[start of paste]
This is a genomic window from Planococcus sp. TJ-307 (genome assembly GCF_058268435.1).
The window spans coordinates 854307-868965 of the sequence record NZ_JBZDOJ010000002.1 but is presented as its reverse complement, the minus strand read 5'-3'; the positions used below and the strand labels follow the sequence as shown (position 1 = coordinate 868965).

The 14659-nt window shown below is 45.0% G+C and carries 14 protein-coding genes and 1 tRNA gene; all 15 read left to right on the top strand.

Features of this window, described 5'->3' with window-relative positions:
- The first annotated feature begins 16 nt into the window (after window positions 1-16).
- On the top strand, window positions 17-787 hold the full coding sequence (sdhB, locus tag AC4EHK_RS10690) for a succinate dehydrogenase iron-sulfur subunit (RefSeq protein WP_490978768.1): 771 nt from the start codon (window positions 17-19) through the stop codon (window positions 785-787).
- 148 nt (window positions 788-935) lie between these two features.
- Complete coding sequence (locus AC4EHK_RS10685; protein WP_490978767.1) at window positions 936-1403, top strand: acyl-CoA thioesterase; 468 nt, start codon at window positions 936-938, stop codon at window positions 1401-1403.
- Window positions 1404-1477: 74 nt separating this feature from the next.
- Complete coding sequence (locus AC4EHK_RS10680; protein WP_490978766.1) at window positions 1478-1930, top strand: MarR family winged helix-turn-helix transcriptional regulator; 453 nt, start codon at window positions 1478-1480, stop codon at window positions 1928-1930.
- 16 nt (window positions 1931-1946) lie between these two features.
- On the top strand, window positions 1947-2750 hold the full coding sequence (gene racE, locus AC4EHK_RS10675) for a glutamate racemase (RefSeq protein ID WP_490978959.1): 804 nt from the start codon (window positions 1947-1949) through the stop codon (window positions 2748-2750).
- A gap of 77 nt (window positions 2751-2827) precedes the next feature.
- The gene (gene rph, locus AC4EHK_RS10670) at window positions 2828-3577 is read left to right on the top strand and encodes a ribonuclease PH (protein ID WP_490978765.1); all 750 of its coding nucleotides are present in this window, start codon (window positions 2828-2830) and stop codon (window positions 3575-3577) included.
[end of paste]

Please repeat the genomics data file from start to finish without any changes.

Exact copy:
This is a genomic window from Planococcus sp. TJ-307 (genome assembly GCF_058268435.1).
The window spans coordinates 854307-868965 of the sequence record NZ_JBZDOJ010000002.1 but is presented as its reverse complement, the minus strand read 5'-3'; the positions used below and the strand labels follow the sequence as shown (position 1 = coordinate 868965).

The 14659-nt window shown below is 45.0% G+C and carries 14 protein-coding genes and 1 tRNA gene; all 15 read left to right on the top strand.

Features of this window, described 5'->3' with window-relative positions:
- The first annotated feature begins 16 nt into the window (after window positions 1-16).
- On the top strand, window positions 17-787 hold the full coding sequence (sdhB, locus tag AC4EHK_RS10690) for a succinate dehydrogenase iron-sulfur subunit (RefSeq protein WP_490978768.1): 771 nt from the start codon (window positions 17-19) through the stop codon (window positions 785-787).
- 148 nt (window positions 788-935) lie between these two features.
- Complete coding sequence (locus AC4EHK_RS10685; protein WP_490978767.1) at window positions 936-1403, top strand: acyl-CoA thioesterase; 468 nt, start codon at window positions 936-938, stop codon at window positions 1401-1403.
- Window positions 1404-1477: 74 nt separating this feature from the next.
- Complete coding sequence (locus AC4EHK_RS10680; protein WP_490978766.1) at window positions 1478-1930, top strand: MarR family winged helix-turn-helix transcriptional regulator; 453 nt, start codon at window positions 1478-1480, stop codon at window positions 1928-1930.
- 16 nt (window positions 1931-1946) lie between these two features.
- On the top strand, window positions 1947-2750 hold the full coding sequence (gene racE, locus AC4EHK_RS10675) for a glutamate racemase (RefSeq protein ID WP_490978959.1): 804 nt from the start codon (window positions 1947-1949) through the stop codon (window positions 2748-2750).
- A gap of 77 nt (window positions 2751-2827) precedes the next feature.
- The gene (gene rph, locus AC4EHK_RS10670) at window positions 2828-3577 is read left to right on the top strand and encodes a ribonuclease PH (protein ID WP_490978765.1); all 750 of its coding nucleotides are present in this window, start codon (window positions 2828-2830) and stop codon (window positions 3575-3577) included.